Now that we’ve covered inter-set stretching, we can move on to what’s known in the literature as stretch-mediated hypertrophy. Stretch-mediated hypertrophy is the processes of a muscle reaching it’s fully lengthened position and potential, while under load. This is a newly popular topic that is currently going through a lot of research, so the studies we can present on this specific topic are fairly limited but nonetheless are extremely useful. We can also pull from research done on strength training with full ranges of motion, to support our case for stretch-mediated hypertrophy.
To further describe what stretch-mediated hypertrophy is and looks like, to help you truly understand the what before we dive into the why, I want you to think of a standing barbell curl vs. an incline bench hammer curl (see image below):
As you can see in the image, the standing barbell curl will be limited in regards to stretch-mediated hypertrophy. This is because the barbell will reach your hip and end your ability to take the range of motion any further beyond that point.
The dumbbell incline hammer curl is not limited in it’s range of motion by anything outside of the muscle physical capabilities. This is because of the nature of what dumbbells allow and the positioning of the incline bench, which is allowing the shoulders to go into slight extension. When doing this, we see an increase in stretch-mediated hypertrophy of the biceps, due to the incline hammer curl’s ability to allow the bicep’s range of motion to be extended further beyond what a normal barbell curl allows. From this, we see a greater amount of load placed on the muscle in the lengthened (stretched) position.
We have a few studies to show just how important the lengthened portion of an exercise is for hypertrophy, which may influence our exercise selection and decision making in regards to what intensification techniques we implement into our training.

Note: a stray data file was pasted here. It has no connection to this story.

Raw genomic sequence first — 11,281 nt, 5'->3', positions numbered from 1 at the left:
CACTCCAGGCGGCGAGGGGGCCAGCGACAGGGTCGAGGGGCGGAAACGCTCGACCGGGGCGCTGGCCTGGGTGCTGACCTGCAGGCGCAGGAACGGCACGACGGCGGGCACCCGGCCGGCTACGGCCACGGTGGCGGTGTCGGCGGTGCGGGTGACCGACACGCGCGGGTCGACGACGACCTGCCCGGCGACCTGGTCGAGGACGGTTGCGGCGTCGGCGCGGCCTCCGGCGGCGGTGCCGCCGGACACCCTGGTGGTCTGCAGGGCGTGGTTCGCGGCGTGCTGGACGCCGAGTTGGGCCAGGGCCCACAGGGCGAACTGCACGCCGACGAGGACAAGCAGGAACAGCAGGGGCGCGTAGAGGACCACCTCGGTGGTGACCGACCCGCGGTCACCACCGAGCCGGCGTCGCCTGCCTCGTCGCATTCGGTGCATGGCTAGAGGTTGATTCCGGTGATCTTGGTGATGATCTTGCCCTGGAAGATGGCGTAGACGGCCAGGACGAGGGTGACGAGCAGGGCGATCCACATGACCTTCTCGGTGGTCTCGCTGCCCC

The first study to bring up is a recent one (2021) that compared lying leg curls to seated leg curls. In the study they took one group of individuals who performed the same exact training program for 12 full weeks. In the training program, however, one leg performed seated leg curls while the other leg performed lying leg curls. Both exercises do achieve a full range of motion, in regards to knee flexion – but there is a difference between a joints full ROM and a muscles full ROM. If the joint goes into full flexion and extension, then it accomplishes a full ROM. However with a muscle, it may require other joints to change positions in order for it to accomplish it’s full ROM (which again, is a fully lengthened and shortened position).
The study showed that the leg performing seated leg curls resulted in considerably more muscle growth in the hamstrings. The findings of this study indicates that the exercise that places more emphasis on the stretched position, potentially loading that stretched position more, is likely to be the muscle that has the greatest growth potential.
Another recent study found that in certain exercises, partial ranges of motion may actually be more beneficial than full range of motion. At face value, this actually contradicts the many studies that have been published over the years showing that a full ROM is almost always better than a partial ROM for hypertrophy (muscle growth).
However, what was interesting and extremely valuable about this study is that they did not run with the typical partial ROM lifting you see most bro’s do in the gym. Usually we see someone stacking too many plates on a leg press and barely squeezing out quarter reps for their entire set. However, we never see that same lifter take the repetition all the way to the bottom, accomplishing a full ROM initially, and then sitting in the BOTTOM of that leg press performing partials. This is because it would require far LESS weight to perform properly, rather than MORE. However, this is exactly what proper partial ROM reps should likely look like.
In this study, researchers separated the participants into 4 groups: (1) an “end range ROM group” who performed only the top 30° of movement near full knee extension, (2) a “stretch ROM group” who performed only 35° of movement in the bottom, (3) a “full ROM group” who performed both of the above ROMs (reaching 100° of movement), and (4) a “varied ROM group” who alternated between the initial stretch ROM and the final end range ROM workouts.
Most expected that the full ROM group would have the greatest rates of muscle growth in this study, but in fact it was the stretch-only group that gained the most muscle. Which once again allows us to give more credit to the stretch-mediated hypertrophy theory.
Practical Application: How To Use Stretching For Hypertrophy